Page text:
Project: Research project

Project Details


It has been previously shown that short-term and long-term exposures to
gaseous pollutants alter mucosal function in the airways. The mechanisms
underlying the associated depression in mucociliary clearance have been
partially elucidated. In particular, it has been shown that changes in
mucosal secretion rather than primary ciliary dysfunction are responsible
for this defect. However, it is not known if the observed functional
changes are caused by a direct effect of the pollutant on the mucociliary
apparatus or indirectly by the concomitant airway inflammation in analog to
the previously shown role of airway inflammation in pollutant induced
airway hyperreactivity. The purpose of this proposal is therefore to
determine in sheep if 1) the impairment of mucosal function by short-term
low-level O3 exposure (0.5-1 ppm for 2 hours) is associated with leukocytes
influx into the airway, 2) the prevention of leukocyte migration also
prevents pollutant induced mucosal dysfunction, 3) mucosal dysfunction is
related to inflammatory mediators, 4) the newborn airway is more vulnerable
to pollutant induced mucosal dysfunction than the adult airway, and 5)
pollutant induced mucosal dysfunction alters bacterial clearance in central
airways and if the bacterial clearance is modified by the inflammatory
response. The studies will be carried out in lambs and adult sheep and
focus on the trachea. Mucosal function will be assessed in vivo by the
determination of mucociliary transport with a radiographic technique and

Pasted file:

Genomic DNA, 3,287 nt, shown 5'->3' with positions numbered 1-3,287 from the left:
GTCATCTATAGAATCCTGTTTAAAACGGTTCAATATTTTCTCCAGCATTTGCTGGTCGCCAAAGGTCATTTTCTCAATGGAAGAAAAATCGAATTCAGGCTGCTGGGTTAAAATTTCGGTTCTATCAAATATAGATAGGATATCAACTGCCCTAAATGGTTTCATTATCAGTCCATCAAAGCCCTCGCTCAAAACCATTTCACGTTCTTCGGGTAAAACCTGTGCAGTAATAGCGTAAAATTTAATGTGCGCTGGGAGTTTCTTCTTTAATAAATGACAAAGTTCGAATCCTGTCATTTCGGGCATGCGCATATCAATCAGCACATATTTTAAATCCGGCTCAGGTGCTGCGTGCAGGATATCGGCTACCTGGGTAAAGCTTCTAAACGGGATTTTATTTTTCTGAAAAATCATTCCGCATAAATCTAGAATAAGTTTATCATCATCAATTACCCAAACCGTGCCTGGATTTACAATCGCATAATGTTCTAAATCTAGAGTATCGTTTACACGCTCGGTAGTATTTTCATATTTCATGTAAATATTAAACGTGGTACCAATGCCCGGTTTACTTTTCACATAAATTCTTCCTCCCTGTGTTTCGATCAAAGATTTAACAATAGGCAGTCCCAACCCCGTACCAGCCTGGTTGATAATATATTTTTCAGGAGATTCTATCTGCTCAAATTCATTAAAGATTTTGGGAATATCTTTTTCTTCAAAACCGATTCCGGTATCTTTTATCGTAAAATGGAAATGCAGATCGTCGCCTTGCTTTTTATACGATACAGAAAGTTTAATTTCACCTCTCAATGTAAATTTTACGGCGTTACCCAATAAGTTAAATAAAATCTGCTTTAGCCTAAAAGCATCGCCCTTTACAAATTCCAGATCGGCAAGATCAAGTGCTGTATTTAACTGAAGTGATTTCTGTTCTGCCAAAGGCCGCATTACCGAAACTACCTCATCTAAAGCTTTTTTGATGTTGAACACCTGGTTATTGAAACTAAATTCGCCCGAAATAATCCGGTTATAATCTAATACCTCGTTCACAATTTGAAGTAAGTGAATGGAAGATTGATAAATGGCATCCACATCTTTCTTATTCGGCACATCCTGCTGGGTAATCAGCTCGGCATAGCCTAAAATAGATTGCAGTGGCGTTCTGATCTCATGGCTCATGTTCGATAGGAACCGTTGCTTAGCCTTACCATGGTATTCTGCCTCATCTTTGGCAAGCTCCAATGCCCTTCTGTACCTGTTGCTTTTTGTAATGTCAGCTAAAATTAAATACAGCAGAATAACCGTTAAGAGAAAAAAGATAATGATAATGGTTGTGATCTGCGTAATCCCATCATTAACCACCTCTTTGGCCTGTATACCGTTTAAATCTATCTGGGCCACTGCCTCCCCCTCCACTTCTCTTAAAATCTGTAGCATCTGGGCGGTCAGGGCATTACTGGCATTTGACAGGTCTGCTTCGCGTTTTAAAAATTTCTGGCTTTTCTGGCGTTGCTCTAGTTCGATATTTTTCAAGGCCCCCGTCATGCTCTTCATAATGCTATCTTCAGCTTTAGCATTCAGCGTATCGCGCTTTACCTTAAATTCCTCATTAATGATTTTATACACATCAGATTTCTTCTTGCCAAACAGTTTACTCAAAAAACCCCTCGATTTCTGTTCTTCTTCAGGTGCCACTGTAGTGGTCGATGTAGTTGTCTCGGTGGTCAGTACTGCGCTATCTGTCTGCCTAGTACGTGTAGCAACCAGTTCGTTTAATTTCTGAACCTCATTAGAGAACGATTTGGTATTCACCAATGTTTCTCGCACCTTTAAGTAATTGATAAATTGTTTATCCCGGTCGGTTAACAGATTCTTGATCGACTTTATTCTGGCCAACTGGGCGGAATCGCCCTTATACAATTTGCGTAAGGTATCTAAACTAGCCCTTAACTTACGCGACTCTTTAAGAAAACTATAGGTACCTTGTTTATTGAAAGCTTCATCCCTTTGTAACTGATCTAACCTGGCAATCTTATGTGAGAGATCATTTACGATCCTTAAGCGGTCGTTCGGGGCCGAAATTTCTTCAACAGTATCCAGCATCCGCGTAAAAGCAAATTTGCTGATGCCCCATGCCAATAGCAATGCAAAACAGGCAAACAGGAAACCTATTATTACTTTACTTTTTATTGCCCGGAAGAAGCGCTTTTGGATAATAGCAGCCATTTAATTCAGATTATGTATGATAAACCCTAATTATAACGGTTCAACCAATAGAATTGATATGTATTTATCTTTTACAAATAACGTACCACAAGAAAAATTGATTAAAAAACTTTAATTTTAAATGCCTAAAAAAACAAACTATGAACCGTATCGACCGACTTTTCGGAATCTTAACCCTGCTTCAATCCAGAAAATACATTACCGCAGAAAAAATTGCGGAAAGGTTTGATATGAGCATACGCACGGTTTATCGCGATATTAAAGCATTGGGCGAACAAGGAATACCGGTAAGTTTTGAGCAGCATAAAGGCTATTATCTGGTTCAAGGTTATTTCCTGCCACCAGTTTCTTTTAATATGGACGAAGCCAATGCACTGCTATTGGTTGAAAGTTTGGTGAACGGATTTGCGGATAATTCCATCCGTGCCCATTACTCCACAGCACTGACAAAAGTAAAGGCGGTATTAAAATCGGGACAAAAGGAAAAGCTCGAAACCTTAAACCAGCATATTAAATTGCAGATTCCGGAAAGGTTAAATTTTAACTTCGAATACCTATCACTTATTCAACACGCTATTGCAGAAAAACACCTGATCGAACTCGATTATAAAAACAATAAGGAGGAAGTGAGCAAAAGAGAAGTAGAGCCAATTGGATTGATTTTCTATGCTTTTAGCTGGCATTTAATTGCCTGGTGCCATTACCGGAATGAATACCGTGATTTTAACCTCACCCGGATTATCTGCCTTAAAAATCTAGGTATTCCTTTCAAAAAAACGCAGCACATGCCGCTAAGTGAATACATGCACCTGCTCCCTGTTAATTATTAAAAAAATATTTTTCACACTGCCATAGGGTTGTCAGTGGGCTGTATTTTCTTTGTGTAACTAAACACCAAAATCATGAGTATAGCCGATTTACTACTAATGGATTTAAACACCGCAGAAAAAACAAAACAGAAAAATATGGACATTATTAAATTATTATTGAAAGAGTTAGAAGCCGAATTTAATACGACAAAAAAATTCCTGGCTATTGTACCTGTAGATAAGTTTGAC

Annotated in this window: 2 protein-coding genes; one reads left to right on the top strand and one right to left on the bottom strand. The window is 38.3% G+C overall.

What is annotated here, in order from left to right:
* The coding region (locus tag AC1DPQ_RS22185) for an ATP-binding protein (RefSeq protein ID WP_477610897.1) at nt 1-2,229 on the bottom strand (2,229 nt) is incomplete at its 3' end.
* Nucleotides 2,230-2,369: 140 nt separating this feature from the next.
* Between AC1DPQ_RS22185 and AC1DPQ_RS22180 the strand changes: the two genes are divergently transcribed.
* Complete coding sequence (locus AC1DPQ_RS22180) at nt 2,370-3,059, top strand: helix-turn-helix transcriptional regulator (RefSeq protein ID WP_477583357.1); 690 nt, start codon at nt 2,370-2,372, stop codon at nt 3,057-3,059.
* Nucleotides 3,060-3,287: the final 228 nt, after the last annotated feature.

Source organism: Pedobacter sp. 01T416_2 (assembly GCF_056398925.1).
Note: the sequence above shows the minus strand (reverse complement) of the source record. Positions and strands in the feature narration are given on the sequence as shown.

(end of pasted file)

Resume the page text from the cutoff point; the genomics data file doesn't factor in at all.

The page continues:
airway wall water content using a double gas bolus method to detect mucosal
edema formation. Airway inflammation will be assessed by tracheal lavage
and biopsy, and the role of chemical mediators by mediator assay in lavage
fluid, and the use of appropriate antagonists. A bacterial aerosol will be
used to determine the persistence of viable bacteria in the trachea. To
suppress the inflammatory response, pluronic F-68, a potent inhibitor of
leukocyte migration will be used. We expect these studies to delineate the
role of inflammation in the impairment of mucosal function by O3. The
results might form the basis for pharmacologic modification of pollutant
induced mucociliary dysfunction.
Effective start/end date9/1/826/30/91


  • National Institutes of Health
  • National Institutes of Health
  • National Institutes of Health
  • National Institutes of Health
  • National Institutes of Health
  • National Institutes of Health


  • Environmental Science(all)
  • Medicine(all)


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